Marino said that the recent concession by Major League Baseball to provide improved housing shows the balance of power is shifting towards minor leaguers.

“There is much work yet to be done,” Marino said. “Going forward, I expect the committee to play a key role in our ongoing effort to provide a collective voice for Minor League players and improve Minor League working conditions.”

The first action for the committee is to voice their public support for the Major League Baseball Players Association, who the owners decided to lock out at midnight on Thursday morning.

“The owners who have voluntarily decided to shut down Major League Baseball are the same individuals who abuse a legal loophole to pay Minor Leaguers poverty-level wages,” the committee said. “As in the past, they use restrictive contracts and collusion to pay the vast majority of professional baseball players less than their actual worth.”

The committee stated the uniform player contract for minor leaguers — which ties a player to the same team for seven seasons and prevents them from seeking better pay in baseball domestically or internationally — is fundamentally unfair.

“Now that we have found our collective voice,” the committee said, “we intend to use it.” —

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San Diego Padres sign RHP Nick Martinez on 4-year, $20 million deal

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The San Diego Padres and right-hander Nick Martinez have agreed on a four-year, $20 million contract, sources told ESPN’s Jeff Passan.

Martinez’s deal includes opt-outs after his first and second year.

Martinez, 31, spent the past four seasons in Japan and starred for the Fukuoka SoftBank Hawks this year, posting a 1.62 ERA. He previously played four seasons in the major leagues, all with the Texas Rangers from 2014-17, and went 17-30 with a 4.77 ERA.

Martinez also won a silver medal while playing for Team USA in the Tokyo Olympics.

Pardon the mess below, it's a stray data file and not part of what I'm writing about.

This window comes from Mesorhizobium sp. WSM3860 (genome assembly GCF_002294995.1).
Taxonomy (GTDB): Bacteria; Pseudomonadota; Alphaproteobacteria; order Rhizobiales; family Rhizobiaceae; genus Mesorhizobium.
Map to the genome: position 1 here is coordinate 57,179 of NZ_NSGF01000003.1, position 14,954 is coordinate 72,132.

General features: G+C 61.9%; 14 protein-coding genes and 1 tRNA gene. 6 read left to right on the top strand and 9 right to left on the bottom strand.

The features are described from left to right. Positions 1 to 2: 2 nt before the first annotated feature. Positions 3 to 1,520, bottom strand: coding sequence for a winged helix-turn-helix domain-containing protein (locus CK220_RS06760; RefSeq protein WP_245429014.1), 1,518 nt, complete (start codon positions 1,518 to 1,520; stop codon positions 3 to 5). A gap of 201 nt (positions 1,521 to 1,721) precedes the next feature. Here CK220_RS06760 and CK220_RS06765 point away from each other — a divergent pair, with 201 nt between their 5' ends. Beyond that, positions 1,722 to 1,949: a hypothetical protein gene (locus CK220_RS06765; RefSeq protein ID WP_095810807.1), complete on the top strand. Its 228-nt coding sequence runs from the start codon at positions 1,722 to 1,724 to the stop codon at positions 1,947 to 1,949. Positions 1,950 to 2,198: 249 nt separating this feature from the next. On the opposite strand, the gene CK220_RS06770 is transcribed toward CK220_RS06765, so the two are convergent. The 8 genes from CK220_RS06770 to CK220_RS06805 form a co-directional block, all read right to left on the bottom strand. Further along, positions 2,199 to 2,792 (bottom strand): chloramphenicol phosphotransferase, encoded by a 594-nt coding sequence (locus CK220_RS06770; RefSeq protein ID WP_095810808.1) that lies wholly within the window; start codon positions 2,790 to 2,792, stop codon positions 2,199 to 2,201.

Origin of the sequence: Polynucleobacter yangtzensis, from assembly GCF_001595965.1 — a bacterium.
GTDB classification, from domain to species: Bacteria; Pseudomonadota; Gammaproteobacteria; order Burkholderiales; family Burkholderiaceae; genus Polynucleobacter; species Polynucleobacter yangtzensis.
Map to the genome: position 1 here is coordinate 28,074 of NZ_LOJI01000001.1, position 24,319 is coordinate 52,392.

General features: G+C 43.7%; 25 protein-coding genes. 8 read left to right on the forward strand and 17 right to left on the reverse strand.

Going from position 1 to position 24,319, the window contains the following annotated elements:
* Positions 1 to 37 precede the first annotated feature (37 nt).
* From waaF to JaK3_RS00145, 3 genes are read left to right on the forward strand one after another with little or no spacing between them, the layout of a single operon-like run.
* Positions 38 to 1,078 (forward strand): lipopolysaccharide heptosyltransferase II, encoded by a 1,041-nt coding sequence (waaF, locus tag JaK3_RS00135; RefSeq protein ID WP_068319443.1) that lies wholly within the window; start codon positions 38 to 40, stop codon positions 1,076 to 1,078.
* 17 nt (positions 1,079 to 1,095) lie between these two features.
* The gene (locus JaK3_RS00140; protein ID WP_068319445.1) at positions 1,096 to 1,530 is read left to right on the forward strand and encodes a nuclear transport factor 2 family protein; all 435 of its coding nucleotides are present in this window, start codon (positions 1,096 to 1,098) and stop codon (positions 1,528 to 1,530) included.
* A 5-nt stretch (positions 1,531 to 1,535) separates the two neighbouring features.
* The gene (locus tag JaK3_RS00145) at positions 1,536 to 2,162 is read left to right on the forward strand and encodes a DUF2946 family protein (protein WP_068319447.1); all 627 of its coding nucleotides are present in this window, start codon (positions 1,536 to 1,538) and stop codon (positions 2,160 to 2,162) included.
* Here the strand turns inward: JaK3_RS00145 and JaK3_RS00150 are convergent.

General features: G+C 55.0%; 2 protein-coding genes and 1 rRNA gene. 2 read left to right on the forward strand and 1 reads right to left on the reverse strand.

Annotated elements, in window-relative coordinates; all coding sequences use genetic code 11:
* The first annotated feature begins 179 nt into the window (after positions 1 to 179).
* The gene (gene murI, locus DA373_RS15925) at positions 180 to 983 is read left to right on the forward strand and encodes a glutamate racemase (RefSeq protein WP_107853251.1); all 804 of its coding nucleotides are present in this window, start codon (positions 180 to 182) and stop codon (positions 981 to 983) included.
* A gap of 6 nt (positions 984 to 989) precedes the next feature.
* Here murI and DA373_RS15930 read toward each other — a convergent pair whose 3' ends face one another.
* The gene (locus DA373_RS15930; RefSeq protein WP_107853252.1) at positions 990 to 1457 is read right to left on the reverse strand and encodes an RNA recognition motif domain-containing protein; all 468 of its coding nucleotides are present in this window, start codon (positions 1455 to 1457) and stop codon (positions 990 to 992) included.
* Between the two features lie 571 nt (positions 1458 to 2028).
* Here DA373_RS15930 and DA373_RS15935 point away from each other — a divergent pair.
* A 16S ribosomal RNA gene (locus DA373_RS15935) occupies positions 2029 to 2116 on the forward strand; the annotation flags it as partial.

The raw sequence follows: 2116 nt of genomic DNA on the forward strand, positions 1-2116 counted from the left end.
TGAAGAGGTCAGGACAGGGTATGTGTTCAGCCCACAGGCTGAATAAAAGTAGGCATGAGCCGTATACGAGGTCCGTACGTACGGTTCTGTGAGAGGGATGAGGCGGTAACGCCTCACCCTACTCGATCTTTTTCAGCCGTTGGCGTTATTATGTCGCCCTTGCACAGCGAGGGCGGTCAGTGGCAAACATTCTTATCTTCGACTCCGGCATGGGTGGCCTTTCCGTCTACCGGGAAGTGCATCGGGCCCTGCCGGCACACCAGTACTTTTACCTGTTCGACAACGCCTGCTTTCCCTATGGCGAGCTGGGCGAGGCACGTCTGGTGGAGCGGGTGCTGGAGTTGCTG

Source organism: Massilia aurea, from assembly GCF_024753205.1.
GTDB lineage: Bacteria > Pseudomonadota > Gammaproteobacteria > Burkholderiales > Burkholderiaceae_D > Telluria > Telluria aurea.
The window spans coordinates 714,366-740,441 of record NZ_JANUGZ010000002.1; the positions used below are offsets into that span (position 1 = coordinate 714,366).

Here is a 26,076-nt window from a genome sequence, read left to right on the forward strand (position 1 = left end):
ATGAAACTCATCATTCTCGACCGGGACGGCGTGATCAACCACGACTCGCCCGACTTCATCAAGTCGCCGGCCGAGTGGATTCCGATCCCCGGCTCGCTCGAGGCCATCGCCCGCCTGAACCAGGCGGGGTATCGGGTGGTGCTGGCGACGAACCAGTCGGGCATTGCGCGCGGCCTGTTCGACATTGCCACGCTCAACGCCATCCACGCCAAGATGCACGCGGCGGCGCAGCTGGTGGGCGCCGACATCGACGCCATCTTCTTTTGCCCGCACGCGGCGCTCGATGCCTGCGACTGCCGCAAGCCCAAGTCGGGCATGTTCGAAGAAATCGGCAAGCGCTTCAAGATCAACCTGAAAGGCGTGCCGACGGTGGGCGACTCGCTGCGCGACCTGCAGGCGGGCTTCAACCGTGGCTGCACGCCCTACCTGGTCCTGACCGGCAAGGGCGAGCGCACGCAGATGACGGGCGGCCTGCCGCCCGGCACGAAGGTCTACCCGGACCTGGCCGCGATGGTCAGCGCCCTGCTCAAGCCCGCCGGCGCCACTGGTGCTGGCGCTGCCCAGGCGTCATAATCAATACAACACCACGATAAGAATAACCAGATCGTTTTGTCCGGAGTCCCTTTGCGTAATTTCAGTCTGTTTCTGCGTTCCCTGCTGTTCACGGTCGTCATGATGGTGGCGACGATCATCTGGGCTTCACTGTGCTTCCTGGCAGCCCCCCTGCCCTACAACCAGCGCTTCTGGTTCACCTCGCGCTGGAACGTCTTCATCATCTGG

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What we do in the shadows

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NEW YORK — Within minutes of locking out players Thursday amid contentious negotiations on the next collective bargaining agreement, Major League Baseball scrubbed all remnants of player likenesses off its official properties such as MLB.com, replacing player photos with generic silhouettes.

In response, players decided to lean all the way in.

Players started to change their profile pictures on Twitter to the generic player silhouettes in solidarity and as a response to the league’s action. The decision to do so was not an organized, calculated move by the Major League Baseball Players Association but rather started off as a joke in a small player text group chat, according to New York Mets pitcher Trevor Williams, one of the first to change his profile picture.

“It was just being silly,” Williams told ESPN. “It’s a meme. When you think about it, by us posting a picture of what MLB does, we’re doubling down on what they’re doing. It’s not supposed to be serious.”

During a news conference Thursday morning, commissioner Rob Manfred said the league was legally obligated to remove all player likenesses due to the lack of a collective bargaining agreement.

Along with Williams, San Diego Padres pitcher Joe Musgrove, Chicago White Sox pitcher Lucas Giolito, New York Yankees pitcher Jameson Taillon and Mets pitcher Taijuan Walker were among the first players to change their profile pictures on Twitter.

Due to the lockout, players cannot use team facilities or work with trainers. Taillon underwent surgery in October to repair a partially torn ankle tendon and was expected to miss five months.

“Since MLB chose to lock us out, I’m not able to work with our amazing team Physical Therapists who have been leading my post surgery care/progression,” Taillon tweeted. “Now that I’m in charge of my own PT – what should my first order of business be? I’m thinking I’m done with this boot. It can go.”

The bit soon started catching on among those not in the initial group chat. When Mets reliever Trevor May woke up Thursday, he noticed players changing their profile pictures and decided to join in.

“I saw it, and that’s what I did,” May said. “Anything when it comes to Twitter, memes, I’m all for it. I just went for it. It’s not a strong message I’m trying to send. … This is one of the funny ways for players to poke at [the league]. It’s a funny way to point out they don’t really have anything without us.”

Other players who joined in included Chicago Cubs outfielder Ian Happ, free-agent reliever Sean Doolittle, Minnesota Twins pitcher Randy Dobnak, Seattle Mariners outfielder Mitch Haniger and shortstop J.P. Crawford, free-agent second baseman Shed Long Jr., and Mets closer Edwin Diaz.